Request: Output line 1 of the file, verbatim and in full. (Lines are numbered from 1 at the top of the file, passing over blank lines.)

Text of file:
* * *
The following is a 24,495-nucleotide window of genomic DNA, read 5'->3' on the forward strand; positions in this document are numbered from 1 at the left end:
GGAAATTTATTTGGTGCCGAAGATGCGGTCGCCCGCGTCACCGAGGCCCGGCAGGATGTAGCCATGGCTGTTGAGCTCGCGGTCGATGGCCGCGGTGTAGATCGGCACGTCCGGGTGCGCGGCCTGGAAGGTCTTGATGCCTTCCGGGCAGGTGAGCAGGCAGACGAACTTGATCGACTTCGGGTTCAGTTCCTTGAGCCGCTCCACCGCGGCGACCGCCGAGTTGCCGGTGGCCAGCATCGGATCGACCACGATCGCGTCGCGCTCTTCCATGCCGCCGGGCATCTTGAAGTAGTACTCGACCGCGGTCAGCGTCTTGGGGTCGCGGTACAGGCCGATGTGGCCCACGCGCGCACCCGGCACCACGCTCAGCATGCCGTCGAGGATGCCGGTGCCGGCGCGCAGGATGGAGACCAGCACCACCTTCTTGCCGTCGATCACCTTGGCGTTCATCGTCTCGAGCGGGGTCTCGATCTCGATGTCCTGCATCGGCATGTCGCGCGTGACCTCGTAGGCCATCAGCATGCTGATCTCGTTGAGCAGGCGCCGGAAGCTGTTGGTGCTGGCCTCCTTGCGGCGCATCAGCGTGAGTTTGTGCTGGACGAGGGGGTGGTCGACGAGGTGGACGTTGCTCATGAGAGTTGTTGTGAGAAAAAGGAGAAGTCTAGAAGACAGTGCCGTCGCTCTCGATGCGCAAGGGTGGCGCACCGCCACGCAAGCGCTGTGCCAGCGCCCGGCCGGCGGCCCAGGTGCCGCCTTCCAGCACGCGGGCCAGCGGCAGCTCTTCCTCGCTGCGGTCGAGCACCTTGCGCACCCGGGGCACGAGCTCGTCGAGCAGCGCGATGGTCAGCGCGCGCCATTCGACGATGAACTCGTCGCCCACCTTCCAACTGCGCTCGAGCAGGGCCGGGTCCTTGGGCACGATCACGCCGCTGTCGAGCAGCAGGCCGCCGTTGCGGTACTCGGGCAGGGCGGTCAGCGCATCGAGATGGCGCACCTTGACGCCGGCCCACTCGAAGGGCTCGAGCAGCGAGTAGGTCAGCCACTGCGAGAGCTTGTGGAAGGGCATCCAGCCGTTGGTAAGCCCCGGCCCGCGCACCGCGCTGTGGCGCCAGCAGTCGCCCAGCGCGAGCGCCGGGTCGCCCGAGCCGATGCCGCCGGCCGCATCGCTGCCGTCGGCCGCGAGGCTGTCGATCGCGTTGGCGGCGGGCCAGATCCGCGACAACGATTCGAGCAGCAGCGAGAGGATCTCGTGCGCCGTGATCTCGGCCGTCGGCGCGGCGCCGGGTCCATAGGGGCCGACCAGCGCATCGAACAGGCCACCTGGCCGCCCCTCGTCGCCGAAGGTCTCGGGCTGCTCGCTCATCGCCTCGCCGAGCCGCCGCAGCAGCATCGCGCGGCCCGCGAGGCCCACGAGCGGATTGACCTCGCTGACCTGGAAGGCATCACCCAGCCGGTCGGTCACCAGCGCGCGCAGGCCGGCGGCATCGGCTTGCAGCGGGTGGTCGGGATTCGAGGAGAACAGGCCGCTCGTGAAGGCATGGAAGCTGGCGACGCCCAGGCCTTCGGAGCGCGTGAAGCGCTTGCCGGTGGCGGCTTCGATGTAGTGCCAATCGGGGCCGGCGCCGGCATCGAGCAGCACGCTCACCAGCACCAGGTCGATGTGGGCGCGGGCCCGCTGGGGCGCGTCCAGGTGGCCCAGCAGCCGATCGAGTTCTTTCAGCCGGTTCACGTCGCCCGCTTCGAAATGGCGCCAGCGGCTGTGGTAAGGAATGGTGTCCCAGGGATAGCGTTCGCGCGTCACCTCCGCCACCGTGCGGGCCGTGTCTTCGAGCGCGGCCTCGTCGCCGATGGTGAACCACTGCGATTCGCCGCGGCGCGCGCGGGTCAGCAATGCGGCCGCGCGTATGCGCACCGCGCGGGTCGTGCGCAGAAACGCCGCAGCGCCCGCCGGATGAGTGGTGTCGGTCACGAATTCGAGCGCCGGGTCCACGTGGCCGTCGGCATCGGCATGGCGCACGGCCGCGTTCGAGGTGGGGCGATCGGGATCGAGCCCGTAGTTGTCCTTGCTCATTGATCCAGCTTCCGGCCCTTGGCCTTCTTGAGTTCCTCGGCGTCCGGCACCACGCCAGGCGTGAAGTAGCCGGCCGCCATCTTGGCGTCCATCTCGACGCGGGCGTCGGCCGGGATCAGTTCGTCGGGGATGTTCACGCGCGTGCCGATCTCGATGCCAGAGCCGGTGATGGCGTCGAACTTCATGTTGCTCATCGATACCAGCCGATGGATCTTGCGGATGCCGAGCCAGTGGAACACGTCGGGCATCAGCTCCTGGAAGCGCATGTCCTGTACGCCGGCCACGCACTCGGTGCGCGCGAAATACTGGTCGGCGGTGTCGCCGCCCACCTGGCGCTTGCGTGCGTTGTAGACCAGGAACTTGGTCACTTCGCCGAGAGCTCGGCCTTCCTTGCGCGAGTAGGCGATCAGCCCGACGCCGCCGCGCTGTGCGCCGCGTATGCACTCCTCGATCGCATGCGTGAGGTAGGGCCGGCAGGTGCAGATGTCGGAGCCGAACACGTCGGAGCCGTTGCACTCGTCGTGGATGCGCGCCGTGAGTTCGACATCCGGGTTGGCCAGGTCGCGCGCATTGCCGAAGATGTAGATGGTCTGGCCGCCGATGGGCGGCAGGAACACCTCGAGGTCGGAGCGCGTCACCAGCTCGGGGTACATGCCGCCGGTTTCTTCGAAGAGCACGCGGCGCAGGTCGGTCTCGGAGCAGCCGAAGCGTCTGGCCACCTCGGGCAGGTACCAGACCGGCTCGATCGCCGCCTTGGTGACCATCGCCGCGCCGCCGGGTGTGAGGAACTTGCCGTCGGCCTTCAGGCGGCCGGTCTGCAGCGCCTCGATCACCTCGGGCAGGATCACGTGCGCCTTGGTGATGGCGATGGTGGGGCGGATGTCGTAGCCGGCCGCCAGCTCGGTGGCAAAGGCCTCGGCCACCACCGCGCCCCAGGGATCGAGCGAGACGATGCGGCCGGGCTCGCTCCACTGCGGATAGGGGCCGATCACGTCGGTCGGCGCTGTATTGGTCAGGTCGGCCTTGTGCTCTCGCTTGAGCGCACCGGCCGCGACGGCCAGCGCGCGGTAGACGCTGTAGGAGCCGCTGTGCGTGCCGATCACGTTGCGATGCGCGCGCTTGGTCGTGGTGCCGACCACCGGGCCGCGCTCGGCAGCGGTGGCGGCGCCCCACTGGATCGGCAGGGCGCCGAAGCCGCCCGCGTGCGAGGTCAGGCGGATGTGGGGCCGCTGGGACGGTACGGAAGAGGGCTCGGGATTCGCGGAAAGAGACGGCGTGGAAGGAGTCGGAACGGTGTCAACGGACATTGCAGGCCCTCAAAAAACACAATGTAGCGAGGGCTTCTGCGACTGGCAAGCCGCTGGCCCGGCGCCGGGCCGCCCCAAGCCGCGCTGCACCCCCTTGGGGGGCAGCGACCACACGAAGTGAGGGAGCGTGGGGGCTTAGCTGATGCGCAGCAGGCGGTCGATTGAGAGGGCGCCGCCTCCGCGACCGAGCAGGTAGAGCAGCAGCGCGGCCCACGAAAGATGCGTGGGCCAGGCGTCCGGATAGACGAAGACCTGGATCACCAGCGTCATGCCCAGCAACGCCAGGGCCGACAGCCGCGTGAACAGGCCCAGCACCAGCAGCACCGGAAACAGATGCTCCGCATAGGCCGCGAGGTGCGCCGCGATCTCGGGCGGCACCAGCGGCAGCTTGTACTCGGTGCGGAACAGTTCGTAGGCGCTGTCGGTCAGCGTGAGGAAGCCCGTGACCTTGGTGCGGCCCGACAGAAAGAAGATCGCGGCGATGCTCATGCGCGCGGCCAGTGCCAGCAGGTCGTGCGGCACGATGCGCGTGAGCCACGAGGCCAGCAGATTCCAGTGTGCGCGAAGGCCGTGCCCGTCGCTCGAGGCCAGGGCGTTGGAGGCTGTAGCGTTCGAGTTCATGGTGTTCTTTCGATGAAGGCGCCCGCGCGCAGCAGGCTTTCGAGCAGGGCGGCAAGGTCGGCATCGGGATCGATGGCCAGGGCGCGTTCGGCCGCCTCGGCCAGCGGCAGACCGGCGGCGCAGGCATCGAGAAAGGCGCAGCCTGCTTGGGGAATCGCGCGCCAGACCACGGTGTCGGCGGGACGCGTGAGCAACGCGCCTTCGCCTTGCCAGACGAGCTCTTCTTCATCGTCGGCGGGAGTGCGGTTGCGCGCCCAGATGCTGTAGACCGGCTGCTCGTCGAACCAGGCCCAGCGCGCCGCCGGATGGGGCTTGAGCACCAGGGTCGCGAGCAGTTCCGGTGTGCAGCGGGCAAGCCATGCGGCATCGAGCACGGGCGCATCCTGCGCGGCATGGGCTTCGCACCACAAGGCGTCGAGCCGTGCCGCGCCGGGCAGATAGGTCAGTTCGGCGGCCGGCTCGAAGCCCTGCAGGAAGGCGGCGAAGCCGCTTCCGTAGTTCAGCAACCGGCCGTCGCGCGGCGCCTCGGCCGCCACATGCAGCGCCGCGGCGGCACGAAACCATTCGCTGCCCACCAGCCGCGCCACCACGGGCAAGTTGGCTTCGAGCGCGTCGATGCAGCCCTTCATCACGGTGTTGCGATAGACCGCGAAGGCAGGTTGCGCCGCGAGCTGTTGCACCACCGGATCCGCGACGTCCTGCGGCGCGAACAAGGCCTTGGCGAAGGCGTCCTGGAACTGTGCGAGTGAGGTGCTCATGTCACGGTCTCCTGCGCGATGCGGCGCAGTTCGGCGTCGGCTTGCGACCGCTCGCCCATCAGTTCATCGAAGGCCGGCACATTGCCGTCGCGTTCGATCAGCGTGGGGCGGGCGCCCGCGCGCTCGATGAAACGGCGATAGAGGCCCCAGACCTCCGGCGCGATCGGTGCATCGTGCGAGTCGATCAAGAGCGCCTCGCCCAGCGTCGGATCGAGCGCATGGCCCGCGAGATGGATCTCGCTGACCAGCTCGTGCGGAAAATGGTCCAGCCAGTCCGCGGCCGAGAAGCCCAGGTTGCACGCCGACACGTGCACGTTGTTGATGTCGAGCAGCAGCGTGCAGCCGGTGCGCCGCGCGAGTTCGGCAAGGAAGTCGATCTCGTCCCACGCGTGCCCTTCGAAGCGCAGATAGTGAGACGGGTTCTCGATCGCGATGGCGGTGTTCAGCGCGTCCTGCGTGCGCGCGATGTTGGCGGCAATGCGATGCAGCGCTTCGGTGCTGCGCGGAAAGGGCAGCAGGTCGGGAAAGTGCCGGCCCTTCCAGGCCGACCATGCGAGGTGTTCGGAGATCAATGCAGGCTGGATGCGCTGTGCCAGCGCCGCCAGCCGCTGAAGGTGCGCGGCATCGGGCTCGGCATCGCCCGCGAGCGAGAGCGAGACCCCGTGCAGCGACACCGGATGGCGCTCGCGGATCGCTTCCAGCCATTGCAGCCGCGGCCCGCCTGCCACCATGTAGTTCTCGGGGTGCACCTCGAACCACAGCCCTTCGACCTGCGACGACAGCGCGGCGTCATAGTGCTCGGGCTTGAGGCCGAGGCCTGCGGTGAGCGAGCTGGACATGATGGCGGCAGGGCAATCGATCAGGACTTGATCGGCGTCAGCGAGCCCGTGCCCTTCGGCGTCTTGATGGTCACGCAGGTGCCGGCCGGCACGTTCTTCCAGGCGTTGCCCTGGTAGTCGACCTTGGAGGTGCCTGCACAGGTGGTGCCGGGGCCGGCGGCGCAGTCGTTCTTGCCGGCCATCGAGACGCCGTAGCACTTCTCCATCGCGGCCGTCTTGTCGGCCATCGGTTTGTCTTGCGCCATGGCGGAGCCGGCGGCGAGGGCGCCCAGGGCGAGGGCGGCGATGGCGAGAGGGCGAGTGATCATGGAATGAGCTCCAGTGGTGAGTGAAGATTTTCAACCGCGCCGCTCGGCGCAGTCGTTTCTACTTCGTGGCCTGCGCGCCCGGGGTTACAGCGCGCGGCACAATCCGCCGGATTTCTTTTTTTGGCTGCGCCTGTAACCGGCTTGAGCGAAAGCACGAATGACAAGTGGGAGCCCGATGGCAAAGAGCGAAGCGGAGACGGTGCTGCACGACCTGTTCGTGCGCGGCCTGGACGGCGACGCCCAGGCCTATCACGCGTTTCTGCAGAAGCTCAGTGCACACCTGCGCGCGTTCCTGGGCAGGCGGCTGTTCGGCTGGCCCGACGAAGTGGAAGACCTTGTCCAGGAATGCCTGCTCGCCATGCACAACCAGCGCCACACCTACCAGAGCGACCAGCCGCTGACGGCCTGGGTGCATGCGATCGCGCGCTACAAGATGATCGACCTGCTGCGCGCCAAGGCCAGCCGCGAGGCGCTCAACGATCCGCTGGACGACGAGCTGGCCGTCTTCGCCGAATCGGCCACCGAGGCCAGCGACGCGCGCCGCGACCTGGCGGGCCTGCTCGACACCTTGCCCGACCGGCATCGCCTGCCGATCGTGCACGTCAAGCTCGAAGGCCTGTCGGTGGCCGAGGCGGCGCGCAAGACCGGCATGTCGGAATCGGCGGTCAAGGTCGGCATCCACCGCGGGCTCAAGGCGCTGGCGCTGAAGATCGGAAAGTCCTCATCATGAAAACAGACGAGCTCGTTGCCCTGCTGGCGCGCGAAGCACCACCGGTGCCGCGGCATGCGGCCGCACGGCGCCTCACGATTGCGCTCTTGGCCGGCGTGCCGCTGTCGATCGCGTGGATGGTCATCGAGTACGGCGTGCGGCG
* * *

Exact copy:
The following is a 24,495-nucleotide window of genomic DNA, read 5'->3' on the forward strand; positions in this document are numbered from 1 at the left end: